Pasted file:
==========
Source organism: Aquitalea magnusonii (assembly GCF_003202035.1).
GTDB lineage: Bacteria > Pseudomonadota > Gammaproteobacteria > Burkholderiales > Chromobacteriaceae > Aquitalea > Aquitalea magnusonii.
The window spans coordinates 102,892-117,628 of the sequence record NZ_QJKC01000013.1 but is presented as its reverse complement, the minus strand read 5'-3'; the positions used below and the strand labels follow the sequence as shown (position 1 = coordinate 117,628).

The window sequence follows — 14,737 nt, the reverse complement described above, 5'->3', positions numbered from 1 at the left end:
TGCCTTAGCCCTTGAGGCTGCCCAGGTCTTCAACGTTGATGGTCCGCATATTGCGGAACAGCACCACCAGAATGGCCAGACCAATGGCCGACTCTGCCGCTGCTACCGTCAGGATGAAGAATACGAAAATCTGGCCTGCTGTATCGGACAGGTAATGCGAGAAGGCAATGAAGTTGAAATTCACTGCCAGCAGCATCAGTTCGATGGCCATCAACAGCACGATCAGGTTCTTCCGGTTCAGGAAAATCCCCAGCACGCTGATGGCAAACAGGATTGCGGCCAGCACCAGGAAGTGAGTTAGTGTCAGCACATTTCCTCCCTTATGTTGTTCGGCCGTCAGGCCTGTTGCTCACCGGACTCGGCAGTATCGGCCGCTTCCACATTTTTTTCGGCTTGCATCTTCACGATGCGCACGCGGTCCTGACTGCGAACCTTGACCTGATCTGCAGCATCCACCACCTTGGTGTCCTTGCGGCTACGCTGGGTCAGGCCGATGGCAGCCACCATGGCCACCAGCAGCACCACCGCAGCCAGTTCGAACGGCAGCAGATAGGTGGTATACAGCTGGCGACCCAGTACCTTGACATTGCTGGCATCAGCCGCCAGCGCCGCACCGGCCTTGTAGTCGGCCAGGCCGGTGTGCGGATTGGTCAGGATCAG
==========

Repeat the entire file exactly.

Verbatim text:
Source organism: Aquitalea magnusonii (assembly GCF_003202035.1).
GTDB lineage: Bacteria > Pseudomonadota > Gammaproteobacteria > Burkholderiales > Chromobacteriaceae > Aquitalea > Aquitalea magnusonii.
The window spans coordinates 102,892-117,628 of the sequence record NZ_QJKC01000013.1 but is presented as its reverse complement, the minus strand read 5'-3'; the positions used below and the strand labels follow the sequence as shown (position 1 = coordinate 117,628).

The window sequence follows — 14,737 nt, the reverse complement described above, 5'->3', positions numbered from 1 at the left end:
TGCCTTAGCCCTTGAGGCTGCCCAGGTCTTCAACGTTGATGGTCCGCATATTGCGGAACAGCACCACCAGAATGGCCAGACCAATGGCCGACTCTGCCGCTGCTACCGTCAGGATGAAGAATACGAAAATCTGGCCTGCTGTATCGGACAGGTAATGCGAGAAGGCAATGAAGTTGAAATTCACTGCCAGCAGCATCAGTTCGATGGCCATCAACAGCACGATCAGGTTCTTCCGGTTCAGGAAAATCCCCAGCACGCTGATGGCAAACAGGATTGCGGCCAGCACCAGGAAGTGAGTTAGTGTCAGCACATTTCCTCCCTTATGTTGTTCGGCCGTCAGGCCTGTTGCTCACCGGACTCGGCAGTATCGGCCGCTTCCACATTTTTTTCGGCTTGCATCTTCACGATGCGCACGCGGTCCTGACTGCGAACCTTGACCTGATCTGCAGCATCCACCACCTTGGTGTCCTTGCGGCTACGCTGGGTCAGGCCGATGGCAGCCACCATGGCCACCAGCAGCACCACCGCAGCCAGTTCGAACGGCAGCAGATAGGTGGTATACAGCTGGCGACCCAGTACCTTGACATTGCTGGCATCAGCCGCCAGCGCCGCACCGGCCTTGTAGTCGGCCAGGCCGGTGTGCGGATTGGTCAGGATCAG